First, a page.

During the years, the public image of chemistry suffered greatly by the exaggeration of some problems caused by chemicals, while their important beneficial contributions to the every day life was minimized or even ignored. We can not afford a passive attitude towards this problem. Our alliance with the Green Chemistry Institute was an important step to improve the publc image of chemistry, but this is not enough. We must do much more: 1. Be a watchdog for misrepresentation of chemistry in the media and provide clari- fication. This would be fortified through a nationwide network where members would report local news stories good or bad which needs to be spread or corrected. 2. Follow those new discoveries in chemistry which can have direct beneficial effect on our everyday life and explain in layman term how the public will benefit. 3. Create similar descriptions on existing inventions for distribution to the media including radio and television. 4. Be a reliable source for responsible reporters on emerging news stories who want to report facts not sensations. A Center for the Pubic Image of Chemistry would be the best way to carry out these tasks. The lecture will elaborate on the problem and suggest solutions.

Economic Status of Chemists

A Ph.D. in chemistry spends about the same time studying chemistry as an M.D. does while learning about the medical sciences. Nevertheless, economic status of the graduates is markedly different. The lecture will analyze the problem and will elaborate on possible solutions, from simple to highly controversial ones, for improving the economic status of chemists. It will also describe and interpret the newest data obtained by the ACS in this area.

Edible Coatings on Food, or How To Keep Fruits and Vegetables Fresh after Light Processing

Various fruits and vegetables need to be pared, cored and/or sliced before consumption, but such light processing deprives the commodity of its natural protection against dehydration and discoloration. Such processed agricultural products must be used immediately after processing or protected by refrigeration and/or special atmosphere storage. A new approach has been found to coat fruits and vegetables after processing with an edible film that protects against undesirable changes, keeps the produce fresh, and allows their consumption without the removal of the coating. An emulsion of proteins, carbohydrates, and waxes is used to creates a thin coating on the surface of the processed fruits and vegetables. This coating is tasteless and nearly invisible. When applied to pieces of apple, pear, and zucchini, no dehydration and discoloration were evident for up to five days. The lecture will describe various combinations of the components and pinpoint future directions.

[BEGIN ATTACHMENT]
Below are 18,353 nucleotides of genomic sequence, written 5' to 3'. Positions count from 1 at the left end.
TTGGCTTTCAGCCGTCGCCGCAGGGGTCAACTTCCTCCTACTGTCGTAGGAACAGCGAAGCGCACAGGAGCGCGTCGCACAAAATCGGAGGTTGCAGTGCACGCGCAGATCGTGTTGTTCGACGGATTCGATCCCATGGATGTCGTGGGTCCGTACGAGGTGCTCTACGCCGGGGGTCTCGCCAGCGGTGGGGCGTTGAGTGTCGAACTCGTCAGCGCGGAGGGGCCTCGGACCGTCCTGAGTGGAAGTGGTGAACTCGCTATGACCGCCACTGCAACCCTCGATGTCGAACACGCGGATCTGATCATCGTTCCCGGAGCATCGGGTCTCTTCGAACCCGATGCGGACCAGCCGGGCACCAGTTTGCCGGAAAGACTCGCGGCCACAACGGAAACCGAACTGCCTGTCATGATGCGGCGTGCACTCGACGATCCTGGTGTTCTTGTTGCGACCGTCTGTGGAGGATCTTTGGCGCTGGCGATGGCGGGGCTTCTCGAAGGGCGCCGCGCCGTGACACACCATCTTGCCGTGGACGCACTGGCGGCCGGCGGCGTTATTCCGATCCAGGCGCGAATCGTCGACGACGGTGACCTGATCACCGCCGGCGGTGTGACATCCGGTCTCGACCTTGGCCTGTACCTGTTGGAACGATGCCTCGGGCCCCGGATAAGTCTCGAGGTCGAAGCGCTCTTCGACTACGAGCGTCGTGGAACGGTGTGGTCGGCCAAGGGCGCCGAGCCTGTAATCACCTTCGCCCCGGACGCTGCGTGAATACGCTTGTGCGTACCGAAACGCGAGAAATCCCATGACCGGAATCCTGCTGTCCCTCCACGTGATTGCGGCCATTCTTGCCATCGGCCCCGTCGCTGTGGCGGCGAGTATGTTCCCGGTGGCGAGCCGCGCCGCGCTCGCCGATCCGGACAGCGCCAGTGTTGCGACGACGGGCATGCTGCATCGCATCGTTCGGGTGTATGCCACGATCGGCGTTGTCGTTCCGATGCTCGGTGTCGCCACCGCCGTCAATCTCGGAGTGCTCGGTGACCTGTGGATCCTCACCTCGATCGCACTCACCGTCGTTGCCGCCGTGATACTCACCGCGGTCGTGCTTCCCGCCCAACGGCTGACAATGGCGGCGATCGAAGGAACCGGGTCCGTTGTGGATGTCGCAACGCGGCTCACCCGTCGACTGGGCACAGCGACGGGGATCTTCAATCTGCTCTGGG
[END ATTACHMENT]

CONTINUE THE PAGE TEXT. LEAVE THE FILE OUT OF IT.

Is There a Shortage of Chemists?

This is a highly controversial subject that is answered differently by various segments of our profession. The lecture will describe the various points of views supported by pertinent data. While everyone agrees that there is a problem, most frequently, the solutions proposed consider only a limited aspect of the problem. The lecture will propose various possible solutions can unite the many factions without slighting anyone.

Organic Fluorine Chemistry


For the average person, fluorine chemistry means fluorocarbons, which are often cited as the cause of the problems of our protective ozone layer. The lecture gives a general view on why fluorine chemistry forms a special branch of chemistry when the other halogen compounds are regular parts of organic and inorganic chemistry. It describes the general methods for the preparation of fluorine compounds while providing an explanation for their unique properties. Various examples will be given to show the uses for these compounds.

Public Image of Chemists and Chemistry


While medical doctors and medicine are in the top quartile of public esteem, chemistry and chemists lag considerably behind them, even though most of the progress in health can be traced to chemical discoveries and developments. The lecture will describe the problem, what the ACS is doing in this area, and what the individual can do about it. It will also solicit from the audience new ideas for implementation by the ACS.

Shrinkproofing of Wool


Woolen materials cannot be machine washed, which limits their utility in the modern life. The wool fiber does not shrink during washing. It is the yarn woven from the fibers that exhibits this undesirable property. While today there is still no commercialized process that provides complete protection against shrinkage, considerable progress has been made. The lecture describes the cause of the shrinking and various attempts that have been made to prevent shrinkage.


Contact


U.S. Department of Agriculture

800 Buchanan

Albany, CA, United States, 94710

E-Mail: apavlath@pw.usda.gov

Business: 510-559-5620

Fax: 510-559-5777

Home: 925-943-1363